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Texas’ unrelenting heat isn't letting up. Meteorologists predict blazing temperatures could last into August.
While Texas is no stranger to scorching triple-digit highs, preparing for heat waves will take leveraging federal funding for extreme weather events and collaboration between leaders from all levels of government and community organizations, according to panelists at an hourlong Texas Tribune discussion on extreme heat Thursday.
The “Adapting to a Hotter Texas” event, moderated by Tribune climate reporter Erin Douglas, centered on what local governments, nonprofits and everyday people are doing to better prepare for rising temperatures. It featured Iván Meléndez, the Hidalgo County health authority, Nicole Alderete-Ferrini, climate and sustainability officer with the city of El Paso, and Stefania Tomaskovic, director for the Coalition for Environment, Equity and Resilience.
Extreme heat is the leading weather-related killer, according to the U.S. Environmental Protection Agency, and can strain the heart, lungs and kidneys. It also contributes to deaths from heart attacks, strokes and other forms of cardiovascular disease.
The intensity and duration of heat waves have become more common and severe due to climate change, and the June heat wave that blanketed Texas caused thousands of heat-related illnesses statewide and at least nine deaths in South Texas.
Studies show that low-income neighborhoods and communities of color endure a far higher heat burden, and Meléndez said he is seeing high temperatures disproportionately impacting low-income residents and people of color along the Texas-Mexico border — especially those without air conditioning at home.
“Our citizens are the poorest, the most obese, most diabetic and most hypertensive, and heat exposure, and a warmer climate increase affects people who are poor and people that do not have access to other resources,” he said.
Meléndez said extreme heat has also recently become a political issue after state lawmakers passed a new law, signed by the governor, that nullified local ordinances mandating water breaks for construction workers. Last month, construction workers protested the law, which takes effect in September and overturns local water break ordinances in cities like Austin and Dallas.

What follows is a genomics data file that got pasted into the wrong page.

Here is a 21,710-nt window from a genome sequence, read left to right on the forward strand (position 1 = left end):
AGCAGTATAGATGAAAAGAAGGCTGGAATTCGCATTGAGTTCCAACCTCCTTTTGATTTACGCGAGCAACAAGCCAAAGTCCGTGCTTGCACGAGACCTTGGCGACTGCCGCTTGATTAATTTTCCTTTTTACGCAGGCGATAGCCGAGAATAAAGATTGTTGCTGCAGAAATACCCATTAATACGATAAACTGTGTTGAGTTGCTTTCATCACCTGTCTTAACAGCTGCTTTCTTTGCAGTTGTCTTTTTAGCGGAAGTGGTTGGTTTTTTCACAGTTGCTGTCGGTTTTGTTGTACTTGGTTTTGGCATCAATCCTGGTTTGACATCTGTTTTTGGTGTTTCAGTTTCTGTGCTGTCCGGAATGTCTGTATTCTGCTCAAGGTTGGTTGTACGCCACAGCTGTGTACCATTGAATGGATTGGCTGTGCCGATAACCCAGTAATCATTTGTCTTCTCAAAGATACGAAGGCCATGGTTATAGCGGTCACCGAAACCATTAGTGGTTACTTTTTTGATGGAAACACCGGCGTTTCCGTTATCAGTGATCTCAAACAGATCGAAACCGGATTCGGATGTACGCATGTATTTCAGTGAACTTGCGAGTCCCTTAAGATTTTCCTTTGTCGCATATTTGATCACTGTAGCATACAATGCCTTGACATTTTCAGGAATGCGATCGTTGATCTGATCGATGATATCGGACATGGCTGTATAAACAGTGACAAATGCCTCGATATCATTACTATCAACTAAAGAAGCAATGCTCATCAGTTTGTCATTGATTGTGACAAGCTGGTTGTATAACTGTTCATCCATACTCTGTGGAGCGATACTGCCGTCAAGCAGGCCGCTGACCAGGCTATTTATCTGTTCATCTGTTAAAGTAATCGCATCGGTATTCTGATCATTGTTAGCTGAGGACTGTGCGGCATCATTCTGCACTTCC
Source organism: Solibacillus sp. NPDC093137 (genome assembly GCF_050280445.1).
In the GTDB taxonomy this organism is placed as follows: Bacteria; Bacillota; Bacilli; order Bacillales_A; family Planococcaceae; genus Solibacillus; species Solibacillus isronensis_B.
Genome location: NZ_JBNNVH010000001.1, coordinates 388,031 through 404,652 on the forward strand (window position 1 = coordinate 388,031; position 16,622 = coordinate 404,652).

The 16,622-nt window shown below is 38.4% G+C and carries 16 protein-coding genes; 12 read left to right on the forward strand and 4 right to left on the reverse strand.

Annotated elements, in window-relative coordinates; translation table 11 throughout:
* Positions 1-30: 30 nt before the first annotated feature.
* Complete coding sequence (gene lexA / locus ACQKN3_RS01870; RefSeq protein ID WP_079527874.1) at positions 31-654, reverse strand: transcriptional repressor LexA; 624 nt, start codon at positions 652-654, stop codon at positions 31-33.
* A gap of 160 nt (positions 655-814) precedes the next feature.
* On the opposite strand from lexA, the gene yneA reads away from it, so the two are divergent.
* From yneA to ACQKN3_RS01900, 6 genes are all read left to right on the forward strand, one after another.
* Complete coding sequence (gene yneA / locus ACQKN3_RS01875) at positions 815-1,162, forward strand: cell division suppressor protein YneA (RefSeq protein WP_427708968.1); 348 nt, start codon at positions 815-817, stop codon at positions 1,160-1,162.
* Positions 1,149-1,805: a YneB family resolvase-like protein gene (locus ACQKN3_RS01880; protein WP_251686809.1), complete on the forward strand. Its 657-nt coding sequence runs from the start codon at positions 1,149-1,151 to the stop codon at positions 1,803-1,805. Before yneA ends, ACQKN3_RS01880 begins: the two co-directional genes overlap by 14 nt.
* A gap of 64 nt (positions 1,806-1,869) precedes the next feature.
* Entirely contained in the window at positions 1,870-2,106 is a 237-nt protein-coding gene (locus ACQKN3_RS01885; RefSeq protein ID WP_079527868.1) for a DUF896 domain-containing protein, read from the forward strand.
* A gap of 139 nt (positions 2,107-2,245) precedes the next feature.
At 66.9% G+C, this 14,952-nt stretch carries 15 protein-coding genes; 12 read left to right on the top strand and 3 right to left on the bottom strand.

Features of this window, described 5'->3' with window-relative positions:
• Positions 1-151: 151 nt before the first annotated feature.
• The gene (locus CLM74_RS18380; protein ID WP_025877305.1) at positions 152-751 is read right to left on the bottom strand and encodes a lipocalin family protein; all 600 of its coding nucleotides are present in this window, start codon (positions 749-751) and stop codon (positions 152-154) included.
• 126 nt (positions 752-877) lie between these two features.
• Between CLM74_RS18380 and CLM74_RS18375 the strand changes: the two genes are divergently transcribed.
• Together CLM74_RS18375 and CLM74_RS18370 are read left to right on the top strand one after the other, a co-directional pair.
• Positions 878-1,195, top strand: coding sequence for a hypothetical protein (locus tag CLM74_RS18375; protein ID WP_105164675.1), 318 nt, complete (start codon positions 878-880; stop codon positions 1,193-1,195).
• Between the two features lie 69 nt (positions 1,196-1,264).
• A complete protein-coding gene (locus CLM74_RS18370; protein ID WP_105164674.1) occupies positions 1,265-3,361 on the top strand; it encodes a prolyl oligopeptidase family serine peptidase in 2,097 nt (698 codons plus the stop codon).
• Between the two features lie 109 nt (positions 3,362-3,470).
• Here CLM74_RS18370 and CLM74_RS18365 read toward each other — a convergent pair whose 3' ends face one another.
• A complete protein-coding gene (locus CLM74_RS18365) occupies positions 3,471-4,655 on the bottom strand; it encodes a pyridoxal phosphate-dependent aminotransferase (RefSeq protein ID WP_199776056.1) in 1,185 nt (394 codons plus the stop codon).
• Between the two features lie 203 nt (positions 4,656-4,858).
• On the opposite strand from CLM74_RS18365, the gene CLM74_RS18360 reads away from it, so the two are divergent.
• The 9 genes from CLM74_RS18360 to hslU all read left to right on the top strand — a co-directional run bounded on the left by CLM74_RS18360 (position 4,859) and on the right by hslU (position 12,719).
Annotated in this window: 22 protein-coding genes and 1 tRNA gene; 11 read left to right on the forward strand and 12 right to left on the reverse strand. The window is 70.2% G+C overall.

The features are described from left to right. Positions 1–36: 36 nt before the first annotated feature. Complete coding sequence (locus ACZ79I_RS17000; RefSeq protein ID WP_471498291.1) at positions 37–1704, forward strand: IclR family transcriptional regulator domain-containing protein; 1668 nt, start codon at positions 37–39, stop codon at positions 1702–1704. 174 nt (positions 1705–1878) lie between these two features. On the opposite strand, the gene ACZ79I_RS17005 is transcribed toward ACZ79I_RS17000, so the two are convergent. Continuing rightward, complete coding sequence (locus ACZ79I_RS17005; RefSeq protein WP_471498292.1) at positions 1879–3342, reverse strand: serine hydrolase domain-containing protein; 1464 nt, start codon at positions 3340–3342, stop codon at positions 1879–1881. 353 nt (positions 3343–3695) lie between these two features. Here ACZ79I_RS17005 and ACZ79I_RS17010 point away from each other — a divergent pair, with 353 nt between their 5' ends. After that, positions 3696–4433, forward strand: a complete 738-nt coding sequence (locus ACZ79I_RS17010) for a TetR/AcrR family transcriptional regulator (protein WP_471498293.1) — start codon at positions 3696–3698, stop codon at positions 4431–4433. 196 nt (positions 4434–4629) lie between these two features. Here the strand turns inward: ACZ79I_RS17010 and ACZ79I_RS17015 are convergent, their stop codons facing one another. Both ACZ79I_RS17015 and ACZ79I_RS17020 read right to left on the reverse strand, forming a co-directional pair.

Alderete-Ferrini said El Paso has seen heat-related hospital visits increase this summer.
“Why are we surprised?” Alderete-Ferrini said of the heat. “I think that a crisis should be defined by something that is unexpected. This is not unexpected.”
Alderete-Ferrini said it’s crucial for the state to move away from a reactionary response and devote resources to protecting residents from the worst effects of extreme heat.
She said El Paso has activated heat emergency plans this summer that include opening cooling centers and giving out free box fans to families. The city also has an extreme weather task force that educates residents on how to stay safe during hot weather.
Last month, the federal government announced more than $50 billion to help communities become more resilient to climate impacts like heat waves.
The panelists said they hope that money goes to long-term solutions like putting reflective pavement on roads and sidewalks to help reduce urban heat islands.
Tomaskovic said her organization works closely with frontline communities — which experience the most immediate and worst impacts of climate change — on the east side of Houston. Volunteers have spent this summer educating residents on home weatherization to help with high electricity costs. This can mean closing blinds and locking windows to ensure a tight seal or regularly changing air filters to help air conditioners work more efficiently.
“It is not required for landlords to ensure that a working air conditioner is in place and in rental homes and rental properties,” Tomaskovic said. “Even if people do have air conditioners, it's not guaranteed that they will be effective because homes are not well insulated — all of those are big factors into how protected people are within their own homes.”
Tomaskovic said her organization is distributing air conditioners and fans to communities and teaching residents how to identify warning signs for heat stress, which can include weakness, nausea, thirst, confusion and headaches.
As the heat continues throughout the month, Tomaskovic said seeing more people volunteering to help brings her hope because Texans will need “compassion as a grounding force to make it through the next several decades” as extreme temperatures happen more frequently.
“When disasters happen, when heat waves strike, people are coming to the aid of each other,” Tomaskovic said. “It speaks to the empathy, the compassion, the consideration people have for one another and the deeper regard which we really need to see on every level from the community to our governments.”
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